Tuesday, 18 October 2011

Chicago Ideas Week Day 4 (TEDxMidwest)

Sorry about the formatting and style of this post. Kind of odd, but here goes:

Day 4 was spent almost entirely at TEDx Midwest.  But first...

Groupon Panel

Focus on doing one thing (the core of your product) really well.  Use short iterations to improve rapidly. You never know what people will do with it until you put it in their hands.

Moderated by Matt Moog (Founder of Viewpoints and BuiltInChicago)
Tech will not be in the same place in four years. What you're learning now is irrelevant. Can you learn? Can you hustle? That's what's important.


Brittany Laughlin Founder of G Trot

Don't hide your product behind its features.

Lon Chow Partner at Apex Ventures

I take the same approach [with the companies I invest in] that I do with my kids: if you want help: I'm here but mostly my job is to make sure you don't hurt yourself then get out of your way.
Entrepreneurship is lonely. Absolutely go in with a team [of friends].
 Josh Hernandez Founder of Tap.Me
Get it out fast. Throw it together. Make it shitty, but most importantly put it in front of people.
  TEDx Midwest

At the Oriental Theater in Chicago, IL

Pablos Holman of Intellectual Ventures 

What he does:  Get together a group of scientists to brainstorm technological solutions to the world's biggest problems.

Interesting ideas: 
*Use all the energy in nuclear waste to power a non-critical reactor. 
  -  There is enough energy in spent nuclear fuel to power humanity for the next thousand years.
  -  Spent nuclear fuel is non-critical, so it can never "meltdown"
  -  Not any more dangerous than storing nuclear waste.
  -  Requires extremely minimal new nuclear material to be enriched (allows for nuclear power at the same time as nuclear disarmament)

*Put dust into the upper atmosphere to reflect sunlight and reverse global warming.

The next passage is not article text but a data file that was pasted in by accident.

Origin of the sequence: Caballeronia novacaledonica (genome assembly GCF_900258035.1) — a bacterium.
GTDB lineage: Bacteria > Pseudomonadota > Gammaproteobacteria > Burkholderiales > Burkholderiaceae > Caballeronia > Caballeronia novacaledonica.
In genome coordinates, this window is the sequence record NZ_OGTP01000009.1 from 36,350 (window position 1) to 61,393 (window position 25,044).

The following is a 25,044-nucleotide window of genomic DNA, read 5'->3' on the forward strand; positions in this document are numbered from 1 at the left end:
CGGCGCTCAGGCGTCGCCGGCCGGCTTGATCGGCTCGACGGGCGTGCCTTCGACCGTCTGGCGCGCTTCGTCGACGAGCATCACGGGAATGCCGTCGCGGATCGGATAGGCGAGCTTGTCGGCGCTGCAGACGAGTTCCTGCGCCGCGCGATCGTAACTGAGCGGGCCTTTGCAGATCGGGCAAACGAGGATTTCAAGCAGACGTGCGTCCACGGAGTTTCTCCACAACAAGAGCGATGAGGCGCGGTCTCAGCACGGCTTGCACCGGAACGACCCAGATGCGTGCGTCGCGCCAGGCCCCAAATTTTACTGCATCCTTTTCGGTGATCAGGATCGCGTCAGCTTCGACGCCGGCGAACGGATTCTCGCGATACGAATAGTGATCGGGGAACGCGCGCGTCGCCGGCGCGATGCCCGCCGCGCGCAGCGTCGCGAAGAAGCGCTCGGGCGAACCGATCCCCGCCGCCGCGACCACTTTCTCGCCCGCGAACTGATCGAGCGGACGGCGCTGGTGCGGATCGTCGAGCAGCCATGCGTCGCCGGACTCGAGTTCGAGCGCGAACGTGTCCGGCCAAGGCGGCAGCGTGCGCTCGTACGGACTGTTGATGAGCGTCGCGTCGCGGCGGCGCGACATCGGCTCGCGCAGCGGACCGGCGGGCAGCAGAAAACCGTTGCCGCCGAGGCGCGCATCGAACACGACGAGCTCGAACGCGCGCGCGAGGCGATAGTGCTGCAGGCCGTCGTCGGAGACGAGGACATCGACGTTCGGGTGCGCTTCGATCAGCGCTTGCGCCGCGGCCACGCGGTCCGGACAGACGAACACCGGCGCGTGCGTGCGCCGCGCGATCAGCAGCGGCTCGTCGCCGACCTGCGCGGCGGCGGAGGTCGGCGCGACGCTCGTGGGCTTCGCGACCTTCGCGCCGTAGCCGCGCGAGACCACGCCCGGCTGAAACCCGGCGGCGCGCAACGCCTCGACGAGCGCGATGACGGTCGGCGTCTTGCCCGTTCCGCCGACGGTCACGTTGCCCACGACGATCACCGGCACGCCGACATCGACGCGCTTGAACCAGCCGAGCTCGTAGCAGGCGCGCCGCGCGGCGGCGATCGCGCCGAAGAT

-  Simple
  -  Cheap
  -  Geologists know this works (volcanic events)

*Kill malaria carrying mosquitos with lasers.
  -  Stop the spread of the disease at the source.
  -  Automated: requires little continuous human effort

Bottom Line: 
We know so much about different areas, that innovation today is more likely to come from combining people with different expertises.

Edie Wiener  Futurist
see previous blog post

The (Violence) Interrupters Do-gooders

What they do: Go into violent areas of Chicago, and preach nonviolence.
Idea: Violence can be stemmed from spreading the same way infectious diseases can.
Bottom Line:  Watch their movie to learn more (Official Website)

Alexis Ohanian  Founder of Reddit

Closing the feedback loop in charity, and allowing people to see the effects that their donations have can go a long way toward encouraging people to spend more of their disposable income on charity.  Make charitable giving exciting, competitive and rewarding in ways that it usually isn't, because otherwise you will fail.  The "biggest enemy [of a charity website] is the back button"

Dean Kamen  Founder of FIRST

Make engineering as competitive, fun and valued in grade-school as sports by making a competition out of engineering.  A bit of a misquote, but the idea was:  "Most high school athletes won't be able to make it big, but every single one of our players can go pro.  There are jobs waiting for every single one of them.  What is wrong with a country that values hitting balls with sticks over building things that can save lives?"


Ate lunch with a billionaire CEO and a national geographic photographer (among others). They were notable because they planned a trip to the arctic together over lunch.

Also talked at length with an education policy advocate who I actually agree with a lot. His insight is to give kids real problems and real responsibility in school. Learning comes faster, easier and more effectively. Students behave better and focus more and you give them a real sense of accomplishment when they can make something they're proud of. Lastly, when you get students used to thinking for themselves and reward them for taking responsibility and being social actors, you raise a generation of thinkers and designers, and not just knowers and doers.